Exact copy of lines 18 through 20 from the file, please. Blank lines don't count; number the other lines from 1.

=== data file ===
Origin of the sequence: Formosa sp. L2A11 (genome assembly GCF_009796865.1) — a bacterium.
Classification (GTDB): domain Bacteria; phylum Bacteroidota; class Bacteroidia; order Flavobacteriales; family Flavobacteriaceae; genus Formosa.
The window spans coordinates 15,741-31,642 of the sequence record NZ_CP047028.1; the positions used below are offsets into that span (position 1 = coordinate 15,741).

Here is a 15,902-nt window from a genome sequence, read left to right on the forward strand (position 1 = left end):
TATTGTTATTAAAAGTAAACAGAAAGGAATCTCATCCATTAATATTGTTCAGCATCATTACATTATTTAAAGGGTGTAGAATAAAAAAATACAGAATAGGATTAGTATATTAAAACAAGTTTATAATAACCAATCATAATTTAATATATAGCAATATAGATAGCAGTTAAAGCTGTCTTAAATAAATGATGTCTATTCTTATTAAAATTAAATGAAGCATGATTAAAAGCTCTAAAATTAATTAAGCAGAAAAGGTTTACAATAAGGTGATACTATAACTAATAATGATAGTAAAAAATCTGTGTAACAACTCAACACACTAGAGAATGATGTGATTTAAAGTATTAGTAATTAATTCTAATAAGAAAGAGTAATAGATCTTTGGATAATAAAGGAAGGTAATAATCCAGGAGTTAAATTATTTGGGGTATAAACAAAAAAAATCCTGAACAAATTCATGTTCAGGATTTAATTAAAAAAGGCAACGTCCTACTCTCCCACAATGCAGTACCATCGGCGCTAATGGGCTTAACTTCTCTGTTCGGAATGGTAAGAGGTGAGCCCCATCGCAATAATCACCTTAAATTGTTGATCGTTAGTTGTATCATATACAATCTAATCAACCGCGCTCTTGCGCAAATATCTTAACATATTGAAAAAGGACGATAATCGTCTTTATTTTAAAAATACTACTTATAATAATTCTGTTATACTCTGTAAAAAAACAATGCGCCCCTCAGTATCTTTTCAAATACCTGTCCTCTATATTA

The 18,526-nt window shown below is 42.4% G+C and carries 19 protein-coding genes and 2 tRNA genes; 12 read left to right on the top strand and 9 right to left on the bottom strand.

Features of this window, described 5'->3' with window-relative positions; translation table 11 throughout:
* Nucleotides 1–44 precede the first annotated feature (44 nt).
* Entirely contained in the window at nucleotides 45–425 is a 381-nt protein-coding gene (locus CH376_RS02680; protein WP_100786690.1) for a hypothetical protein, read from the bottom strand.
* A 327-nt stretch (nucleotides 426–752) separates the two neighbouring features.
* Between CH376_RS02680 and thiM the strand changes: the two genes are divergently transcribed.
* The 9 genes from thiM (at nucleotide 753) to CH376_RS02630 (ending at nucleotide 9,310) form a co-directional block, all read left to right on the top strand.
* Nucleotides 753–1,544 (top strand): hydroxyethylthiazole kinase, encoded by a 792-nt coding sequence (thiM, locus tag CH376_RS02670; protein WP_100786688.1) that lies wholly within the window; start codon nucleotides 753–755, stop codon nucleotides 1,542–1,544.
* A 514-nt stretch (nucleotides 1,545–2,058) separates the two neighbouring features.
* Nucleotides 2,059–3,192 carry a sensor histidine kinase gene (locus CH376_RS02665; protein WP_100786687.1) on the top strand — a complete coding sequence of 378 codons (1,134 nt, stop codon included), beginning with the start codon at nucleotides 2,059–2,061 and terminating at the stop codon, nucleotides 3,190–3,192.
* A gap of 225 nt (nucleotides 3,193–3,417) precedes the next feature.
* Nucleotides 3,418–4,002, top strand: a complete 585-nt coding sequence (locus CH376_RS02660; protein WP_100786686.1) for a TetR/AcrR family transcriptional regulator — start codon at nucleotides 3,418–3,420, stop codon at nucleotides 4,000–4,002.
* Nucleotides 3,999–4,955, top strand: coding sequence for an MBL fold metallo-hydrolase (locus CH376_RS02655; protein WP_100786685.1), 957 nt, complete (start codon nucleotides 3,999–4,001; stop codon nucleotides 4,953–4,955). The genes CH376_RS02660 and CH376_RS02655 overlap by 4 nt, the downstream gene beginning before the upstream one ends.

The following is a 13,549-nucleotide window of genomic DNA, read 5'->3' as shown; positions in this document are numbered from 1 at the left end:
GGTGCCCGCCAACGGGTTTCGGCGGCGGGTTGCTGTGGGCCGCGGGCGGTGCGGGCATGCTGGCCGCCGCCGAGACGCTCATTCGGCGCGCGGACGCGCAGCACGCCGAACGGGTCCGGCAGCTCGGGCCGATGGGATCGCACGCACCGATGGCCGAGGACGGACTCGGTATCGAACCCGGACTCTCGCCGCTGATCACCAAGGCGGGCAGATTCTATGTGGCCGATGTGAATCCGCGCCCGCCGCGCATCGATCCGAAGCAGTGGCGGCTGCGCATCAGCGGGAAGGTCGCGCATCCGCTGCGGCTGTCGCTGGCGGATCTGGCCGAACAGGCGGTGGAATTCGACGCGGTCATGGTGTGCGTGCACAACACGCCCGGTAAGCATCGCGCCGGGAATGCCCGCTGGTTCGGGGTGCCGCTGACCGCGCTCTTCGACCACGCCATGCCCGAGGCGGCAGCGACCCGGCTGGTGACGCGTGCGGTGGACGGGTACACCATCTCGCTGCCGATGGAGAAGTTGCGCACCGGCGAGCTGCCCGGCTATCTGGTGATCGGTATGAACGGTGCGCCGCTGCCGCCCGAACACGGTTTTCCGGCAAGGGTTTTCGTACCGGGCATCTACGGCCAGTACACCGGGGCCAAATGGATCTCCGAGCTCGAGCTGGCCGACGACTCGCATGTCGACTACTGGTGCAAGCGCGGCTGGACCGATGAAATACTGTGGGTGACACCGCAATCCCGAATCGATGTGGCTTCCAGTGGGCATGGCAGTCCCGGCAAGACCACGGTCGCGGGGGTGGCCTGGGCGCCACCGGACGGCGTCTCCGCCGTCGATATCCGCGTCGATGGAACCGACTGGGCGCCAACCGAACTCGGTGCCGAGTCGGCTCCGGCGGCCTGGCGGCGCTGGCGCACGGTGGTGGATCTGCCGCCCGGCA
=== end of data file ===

* Nucleotides 3,999–4,955, top strand: coding sequence for an MBL fold metallo-hydrolase (locus CH376_RS02655; protein WP_100786685.1), 957 nt, complete (start codon nucleotides 3,999–4,001; stop codon nucleotides 4,953–4,955). The genes CH376_RS02660 and CH376_RS02655 overlap by 4 nt, the downstream gene beginning before the upstream one ends.

The following is a 13,549-nucleotide window of genomic DNA, read 5'->3' as shown; positions in this document are numbered from 1 at the left end:
GGTGCCCGCCAACGGGTTTCGGCGGCGGGTTGCTGTGGGCCGCGGGCGGTGCGGGCATGCTGGCCGCCGCCGAGACGCTCATTCGGCGCGCGGACGCGCAGCACGCCGAACGGGTCCGGCAGCTCGGGCCGATGGGATCGCACGCACCGATGGCCGAGGACGGACTCGGTATCGAACCCGGACTCTCGCCGCTGATCACCAAGGCGGGCAGATTCTATGTGGCCGATGTGAATCCGCGCCCGCCGCGCATCGATCCGAAGCAGTGGCGGCTGCGCATCAGCGGGAAGGTCGCGCATCCGCTGCGGCTGTCGCTGGCGGATCTGGCCGAACAGGCGGTGGAATTCGACGCGGTCATGGTGTGCGTGCACAACACGCCCGGTAAGCATCGCGCCGGGAATGCCCGCTGGTTCGGGGTGCCGCTGACCGCGCTCTTCGACCACGCCATGCCCGAGGCGGCAGCGACCCGGCTGGTGACGCGTGCGGTGGACGGGTACACCATCTCGCTGCCGATGGAGAAGTTGCGCACCGGCGAGCTGCCCGGCTATCTGGTGATCGGTATGAACGGTGCGCCGCTGCCGCCCGAACACGGTTTTCCGGCAAGGGTTTTCGTACCGGGCATCTACGGCCAGTACACCGGGGCCAAATGGATCTCCGAGCTCGAGCTGGCCGACGACTCGCATGTCGACTACTGGTGCAAGCGCGGCTGGACCGATGAAATACTGTGGGTGACACCGCAATCCCGAATCGATGTGGCTTCCAGTGGGCATGGCAGTCCCGGCAAGACCACGGTCGCGGGGGTGGCCTGGGCGCCACCGGACGGCGTCTCCGCCGTCGATATCCGCGTCGATGGAACCGACTGGGCGCCAACCGAACTCGGTGCCGAGTCGGCTCCGGCGGCCTGGCGGCGCTGGCGCACGGTGGTGGATCTGCCGCCCGGCA